Interactions between neurons and glia are at the heart of healthy neurophysiology, and breakdown of communication between these cell types is implicated in a wide range of neurodegenerative conditions. Trauma, infection or chronic neurodegeneration of the brain and spinal cord is associated with a pronounced glial response. Activation of astrocytes leads to a phenotypic switch in cell function from quiescent and largely supportive roles, to an active immune response termed reactive gliosis. Gliosis can be neuroprotective or exacerbate neuronal damage and degeneration, but an experimental challenge in understanding this duality is the complex milieu of signalling factors and cells in the intact brain. To date, most studies that have attempted to understand the role of astroglia in neurodegeneration have used mutant or transgenic animals that model disease pathology, such as the SOD1G93A model of ALS (in which astrocytes have been clearly implicated in non-cell autonomous degeneration of motor neurons). These studies inevitably carry a significant burden of animal morbidity and mortality.
The aim of this project is to develop an in vitro microfluidics system that allows for compartmentalization of neuronal somata and axons, and the addition of astrocytes to these compartments individually. A key goal is to use 3D culture techniques, by suspending the cells in hydrogel or nanofiber matrices, to mimic a more physiological extracellular environment within which astrocytes adopt a non-reactive phenotype (in contrast to conventional 2D cultures). This would allow for investigations into how astrocytes interact with neuronal somata and axons undergoing degeneration due to injury or toxicity, before and after controlled induction of gliosis. This would result in a superior in vitro model for investigating neuron-glial interactions during neurodegeneration, reducing the need for ex vivo experiments using transgenic animal models.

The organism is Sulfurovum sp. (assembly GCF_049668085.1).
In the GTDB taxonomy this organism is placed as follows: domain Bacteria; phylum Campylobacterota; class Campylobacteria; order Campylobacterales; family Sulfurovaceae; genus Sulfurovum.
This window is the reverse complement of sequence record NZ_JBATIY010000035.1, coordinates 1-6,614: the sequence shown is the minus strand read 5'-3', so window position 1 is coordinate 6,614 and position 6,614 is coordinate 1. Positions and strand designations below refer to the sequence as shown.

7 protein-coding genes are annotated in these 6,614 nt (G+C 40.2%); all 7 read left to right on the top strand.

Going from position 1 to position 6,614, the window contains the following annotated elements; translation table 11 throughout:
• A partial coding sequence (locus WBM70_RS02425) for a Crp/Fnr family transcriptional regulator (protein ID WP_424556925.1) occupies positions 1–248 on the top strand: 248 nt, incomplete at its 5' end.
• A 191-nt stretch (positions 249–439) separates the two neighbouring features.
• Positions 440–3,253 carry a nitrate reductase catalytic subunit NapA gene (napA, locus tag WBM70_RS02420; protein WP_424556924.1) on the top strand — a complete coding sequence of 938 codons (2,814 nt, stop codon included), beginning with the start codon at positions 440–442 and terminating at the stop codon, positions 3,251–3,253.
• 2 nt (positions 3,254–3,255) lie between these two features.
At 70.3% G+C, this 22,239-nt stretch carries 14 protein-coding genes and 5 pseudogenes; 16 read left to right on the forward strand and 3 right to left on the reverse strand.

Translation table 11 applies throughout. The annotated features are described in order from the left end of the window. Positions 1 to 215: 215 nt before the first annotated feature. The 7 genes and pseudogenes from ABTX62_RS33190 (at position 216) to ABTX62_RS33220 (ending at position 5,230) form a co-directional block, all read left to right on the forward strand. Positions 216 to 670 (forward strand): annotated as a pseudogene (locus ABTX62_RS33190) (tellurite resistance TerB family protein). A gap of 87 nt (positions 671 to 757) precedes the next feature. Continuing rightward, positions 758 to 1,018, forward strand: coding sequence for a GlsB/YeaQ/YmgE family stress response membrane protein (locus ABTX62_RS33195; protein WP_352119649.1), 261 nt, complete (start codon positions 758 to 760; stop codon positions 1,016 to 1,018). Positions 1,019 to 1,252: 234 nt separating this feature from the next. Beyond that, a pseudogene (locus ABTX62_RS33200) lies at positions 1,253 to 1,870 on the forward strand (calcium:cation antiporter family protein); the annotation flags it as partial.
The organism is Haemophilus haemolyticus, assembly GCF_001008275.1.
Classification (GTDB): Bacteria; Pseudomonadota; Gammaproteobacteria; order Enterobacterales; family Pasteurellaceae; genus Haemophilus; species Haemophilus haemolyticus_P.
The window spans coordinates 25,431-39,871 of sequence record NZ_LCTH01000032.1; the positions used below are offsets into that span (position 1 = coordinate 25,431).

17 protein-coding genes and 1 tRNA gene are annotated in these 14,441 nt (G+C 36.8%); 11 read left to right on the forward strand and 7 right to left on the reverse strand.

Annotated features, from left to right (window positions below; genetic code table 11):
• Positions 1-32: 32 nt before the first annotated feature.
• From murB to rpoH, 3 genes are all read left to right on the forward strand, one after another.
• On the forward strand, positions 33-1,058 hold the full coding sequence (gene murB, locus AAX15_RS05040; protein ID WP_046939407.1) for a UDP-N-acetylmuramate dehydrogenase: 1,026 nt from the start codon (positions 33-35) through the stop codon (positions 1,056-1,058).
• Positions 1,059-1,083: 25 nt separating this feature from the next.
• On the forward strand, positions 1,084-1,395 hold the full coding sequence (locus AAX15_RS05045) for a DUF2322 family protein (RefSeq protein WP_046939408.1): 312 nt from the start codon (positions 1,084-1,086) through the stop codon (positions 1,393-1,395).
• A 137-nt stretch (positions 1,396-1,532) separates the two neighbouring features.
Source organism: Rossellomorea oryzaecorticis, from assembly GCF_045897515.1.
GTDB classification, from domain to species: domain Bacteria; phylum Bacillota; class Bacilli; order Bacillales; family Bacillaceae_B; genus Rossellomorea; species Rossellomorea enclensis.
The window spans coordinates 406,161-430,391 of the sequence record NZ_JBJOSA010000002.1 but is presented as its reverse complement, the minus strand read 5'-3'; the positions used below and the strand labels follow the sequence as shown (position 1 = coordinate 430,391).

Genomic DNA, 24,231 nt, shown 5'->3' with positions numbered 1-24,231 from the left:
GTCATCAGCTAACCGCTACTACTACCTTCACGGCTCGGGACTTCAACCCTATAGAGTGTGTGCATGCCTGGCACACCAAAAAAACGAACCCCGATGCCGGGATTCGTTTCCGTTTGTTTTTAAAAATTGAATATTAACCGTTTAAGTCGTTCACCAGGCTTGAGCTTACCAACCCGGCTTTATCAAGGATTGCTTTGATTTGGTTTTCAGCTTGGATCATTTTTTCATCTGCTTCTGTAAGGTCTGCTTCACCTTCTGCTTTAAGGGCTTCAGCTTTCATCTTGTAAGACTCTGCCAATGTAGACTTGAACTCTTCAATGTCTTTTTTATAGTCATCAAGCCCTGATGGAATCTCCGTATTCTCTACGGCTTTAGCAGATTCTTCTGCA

Dobson KL et al. (2018). Distribution of vesicle pools in cerebellar parallel fibre terminals after depression of ectopic transmission. PLOS ONE 13(7):e0200937. doi: 10.1371/journal.pone.0200937
Principal investigatorDr Tomas Bellamy
InstitutionUniversity of Nottingham
Co-InvestigatorDr Noah Russell
Dr Federico Dajas-Bailador